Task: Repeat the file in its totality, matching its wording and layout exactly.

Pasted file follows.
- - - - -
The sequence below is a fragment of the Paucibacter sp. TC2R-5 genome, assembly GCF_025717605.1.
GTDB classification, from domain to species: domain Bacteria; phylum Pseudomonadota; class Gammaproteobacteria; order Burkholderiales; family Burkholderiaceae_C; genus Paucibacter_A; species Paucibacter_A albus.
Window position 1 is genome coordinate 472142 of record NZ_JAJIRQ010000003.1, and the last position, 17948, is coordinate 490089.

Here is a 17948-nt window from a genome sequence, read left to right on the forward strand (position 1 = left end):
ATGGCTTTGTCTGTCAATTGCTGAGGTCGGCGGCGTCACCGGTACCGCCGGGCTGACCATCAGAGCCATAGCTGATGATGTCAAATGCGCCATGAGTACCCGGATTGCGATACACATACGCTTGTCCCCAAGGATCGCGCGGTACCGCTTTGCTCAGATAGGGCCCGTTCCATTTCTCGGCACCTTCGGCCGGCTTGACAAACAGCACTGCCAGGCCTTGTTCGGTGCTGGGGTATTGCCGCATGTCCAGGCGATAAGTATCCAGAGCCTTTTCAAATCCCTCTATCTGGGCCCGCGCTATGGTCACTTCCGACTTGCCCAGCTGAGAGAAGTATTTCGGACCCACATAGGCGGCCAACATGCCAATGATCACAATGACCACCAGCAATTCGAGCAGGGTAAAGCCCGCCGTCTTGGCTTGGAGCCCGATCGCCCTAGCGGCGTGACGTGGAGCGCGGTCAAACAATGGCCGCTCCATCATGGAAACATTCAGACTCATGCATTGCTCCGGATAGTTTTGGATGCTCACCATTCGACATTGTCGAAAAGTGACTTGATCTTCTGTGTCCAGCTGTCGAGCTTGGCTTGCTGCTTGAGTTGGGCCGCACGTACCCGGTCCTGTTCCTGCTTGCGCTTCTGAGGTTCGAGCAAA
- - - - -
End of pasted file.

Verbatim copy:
The sequence below is a fragment of the Paucibacter sp. TC2R-5 genome, assembly GCF_025717605.1.
GTDB classification, from domain to species: domain Bacteria; phylum Pseudomonadota; class Gammaproteobacteria; order Burkholderiales; family Burkholderiaceae_C; genus Paucibacter_A; species Paucibacter_A albus.
Window position 1 is genome coordinate 472142 of record NZ_JAJIRQ010000003.1, and the last position, 17948, is coordinate 490089.

Here is a 17948-nt window from a genome sequence, read left to right on the forward strand (position 1 = left end):
ATGGCTTTGTCTGTCAATTGCTGAGGTCGGCGGCGTCACCGGTACCGCCGGGCTGACCATCAGAGCCATAGCTGATGATGTCAAATGCGCCATGAGTACCCGGATTGCGATACACATACGCTTGTCCCCAAGGATCGCGCGGTACCGCTTTGCTCAGATAGGGCCCGTTCCATTTCTCGGCACCTTCGGCCGGCTTGACAAACAGCACTGCCAGGCCTTGTTCGGTGCTGGGGTATTGCCGCATGTCCAGGCGATAAGTATCCAGAGCCTTTTCAAATCCCTCTATCTGGGCCCGCGCTATGGTCACTTCCGACTTGCCCAGCTGAGAGAAGTATTTCGGACCCACATAGGCGGCCAACATGCCAATGATCACAATGACCACCAGCAATTCGAGCAGGGTAAAGCCCGCCGTCTTGGCTTGGAGCCCGATCGCCCTAGCGGCGTGACGTGGAGCGCGGTCAAACAATGGCCGCTCCATCATGGAAACATTCAGACTCATGCATTGCTCCGGATAGTTTTGGATGCTCACCATTCGACATTGTCGAAAAGTGACTTGATCTTCTGTGTCCAGCTGTCGAGCTTGGCTTGCTGCTTGAGTTGGGCCGCACGTACCCGGTCCTGTTCCTGCTTGCGCTTCTGAGGTTCGAGCAAA